Radiant: Cell Phone Gaming Gone Retro



Oh, cell phones...what can't they do? In addition to their telephone and text messaging duties, they also serve as a portable media player, a portable Internet browser, and a portable gaming system. I've used my cell phone for all of the other functions I just listed, but I never really caught on to the idea of using a cell phone to play video games. Of the handful that I've played, none of them were able to overcome the problem of having poor controllers. Cell phones weren't built primarily to play games, so naturally there aren't many buttons available to control whatever game you are playing.

Yet there is one game that I found that effectively utilizes my cell phone's limitations and provides a trip down nostalgia lane for those of us who remember when video game arcades were in every shopping mall and Atari ruled the world of home gaming consoles. The game is called Radiant, and it was produced by Hexage. Read on for my complete review.

In short, Radiant is what happens when classic arcade games such as Asteroids, Galaga and Space Invaders are combined into an addictive 2D top-down scrolling shooter that's tailor made for touchscreen cell phones. The game's plot is simple: You vaporize wave after wave of colorful alien ships as they fly in patterns across the screen, with occasional power-up purchases, asteroid fields and boss battles shaking things up to keep the game from getting repetitive. The graphics are colorful and smooth, and the touchscreen controls are very responsive and easy to understand.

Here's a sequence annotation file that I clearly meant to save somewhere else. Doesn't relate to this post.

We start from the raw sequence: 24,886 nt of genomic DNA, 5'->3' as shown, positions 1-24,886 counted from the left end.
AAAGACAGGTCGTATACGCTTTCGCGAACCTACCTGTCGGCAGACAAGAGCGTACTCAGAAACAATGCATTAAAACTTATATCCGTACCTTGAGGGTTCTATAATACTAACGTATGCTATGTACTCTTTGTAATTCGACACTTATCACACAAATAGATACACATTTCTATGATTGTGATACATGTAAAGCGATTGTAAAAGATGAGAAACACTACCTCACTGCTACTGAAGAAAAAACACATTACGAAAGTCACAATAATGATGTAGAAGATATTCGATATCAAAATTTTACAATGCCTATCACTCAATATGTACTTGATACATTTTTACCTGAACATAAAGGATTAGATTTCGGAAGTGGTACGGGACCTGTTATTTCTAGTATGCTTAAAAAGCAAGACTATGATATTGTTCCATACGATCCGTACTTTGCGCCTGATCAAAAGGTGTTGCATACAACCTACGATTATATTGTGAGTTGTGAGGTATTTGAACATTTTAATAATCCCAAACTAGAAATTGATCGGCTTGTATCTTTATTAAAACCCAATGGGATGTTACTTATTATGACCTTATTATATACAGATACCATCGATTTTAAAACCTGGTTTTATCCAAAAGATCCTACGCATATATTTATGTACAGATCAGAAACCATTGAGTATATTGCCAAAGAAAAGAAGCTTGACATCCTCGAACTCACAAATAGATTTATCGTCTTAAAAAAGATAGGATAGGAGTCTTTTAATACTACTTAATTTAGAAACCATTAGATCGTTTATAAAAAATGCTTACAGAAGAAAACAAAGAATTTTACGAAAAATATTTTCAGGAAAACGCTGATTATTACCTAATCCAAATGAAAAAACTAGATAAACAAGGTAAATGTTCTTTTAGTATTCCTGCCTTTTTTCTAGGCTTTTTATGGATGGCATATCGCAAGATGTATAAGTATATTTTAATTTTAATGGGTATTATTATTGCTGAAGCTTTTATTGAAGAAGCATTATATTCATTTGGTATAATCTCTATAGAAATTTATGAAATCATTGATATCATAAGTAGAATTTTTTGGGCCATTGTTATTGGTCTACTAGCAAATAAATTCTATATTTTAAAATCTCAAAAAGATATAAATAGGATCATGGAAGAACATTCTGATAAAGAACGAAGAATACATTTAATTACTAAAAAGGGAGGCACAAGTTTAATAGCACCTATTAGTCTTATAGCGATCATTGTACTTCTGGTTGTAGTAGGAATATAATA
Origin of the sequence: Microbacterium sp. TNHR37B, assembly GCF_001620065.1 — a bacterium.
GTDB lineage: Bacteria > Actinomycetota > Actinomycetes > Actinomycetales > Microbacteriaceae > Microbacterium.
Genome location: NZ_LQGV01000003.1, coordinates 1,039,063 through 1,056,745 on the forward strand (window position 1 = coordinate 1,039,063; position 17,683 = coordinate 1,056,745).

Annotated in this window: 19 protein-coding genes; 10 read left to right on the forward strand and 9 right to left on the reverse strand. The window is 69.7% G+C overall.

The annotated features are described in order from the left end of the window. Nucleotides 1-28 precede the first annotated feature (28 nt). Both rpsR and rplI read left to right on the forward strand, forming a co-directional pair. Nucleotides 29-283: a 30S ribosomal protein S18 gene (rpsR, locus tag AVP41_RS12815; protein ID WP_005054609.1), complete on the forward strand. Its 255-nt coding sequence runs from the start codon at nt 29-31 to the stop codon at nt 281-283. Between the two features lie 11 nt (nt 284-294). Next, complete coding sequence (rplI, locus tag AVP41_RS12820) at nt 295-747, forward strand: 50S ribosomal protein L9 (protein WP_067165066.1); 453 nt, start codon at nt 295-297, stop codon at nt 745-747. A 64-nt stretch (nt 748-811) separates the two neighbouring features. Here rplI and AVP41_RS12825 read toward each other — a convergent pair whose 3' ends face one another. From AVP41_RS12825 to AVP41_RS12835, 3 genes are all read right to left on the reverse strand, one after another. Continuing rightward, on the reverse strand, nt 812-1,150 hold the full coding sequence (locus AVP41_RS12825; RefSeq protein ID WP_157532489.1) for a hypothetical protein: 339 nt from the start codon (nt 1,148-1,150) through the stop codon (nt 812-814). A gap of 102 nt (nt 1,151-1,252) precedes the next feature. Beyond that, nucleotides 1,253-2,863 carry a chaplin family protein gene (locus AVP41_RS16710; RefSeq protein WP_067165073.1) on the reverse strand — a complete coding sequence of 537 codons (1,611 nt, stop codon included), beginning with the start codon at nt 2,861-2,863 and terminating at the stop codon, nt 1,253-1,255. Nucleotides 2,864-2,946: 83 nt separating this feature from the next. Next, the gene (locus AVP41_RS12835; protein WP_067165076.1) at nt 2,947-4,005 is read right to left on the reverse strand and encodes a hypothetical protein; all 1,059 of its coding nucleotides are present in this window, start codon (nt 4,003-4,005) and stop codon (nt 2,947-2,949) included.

You can choose from three levels of difficulty: Casual, Survival, and Hardcore. The Casual level is pretty easy and it allows you to save your progress so you can play through the entire game. The other two levels are for more dedicated players, with the advanced difficulty challenging you to figure out the best strategies (such as which power-ups to use and which alien ships to target first) that will get you the highest score and keep you alive for the longest amount of time. I originally thought that I would just stop after completing the Casual level since it allowed me to see the entire game. However, I've since found myself addicted and trying to make it through the other two levels of difficulty, in between watching an occasional movie or TV show on my cell phone.


Even though this game is light years ahead of the early hand-held video games and is easier to control than many other cell phone-based games, Radiant's neon pastel-colored heart belongs to the early 80s. If you find yourself suffering from arcade coin-op withdrawal, Radiant is the cure for you. Click here to learn more about Radiant and other cell phone games at the Hexage site.



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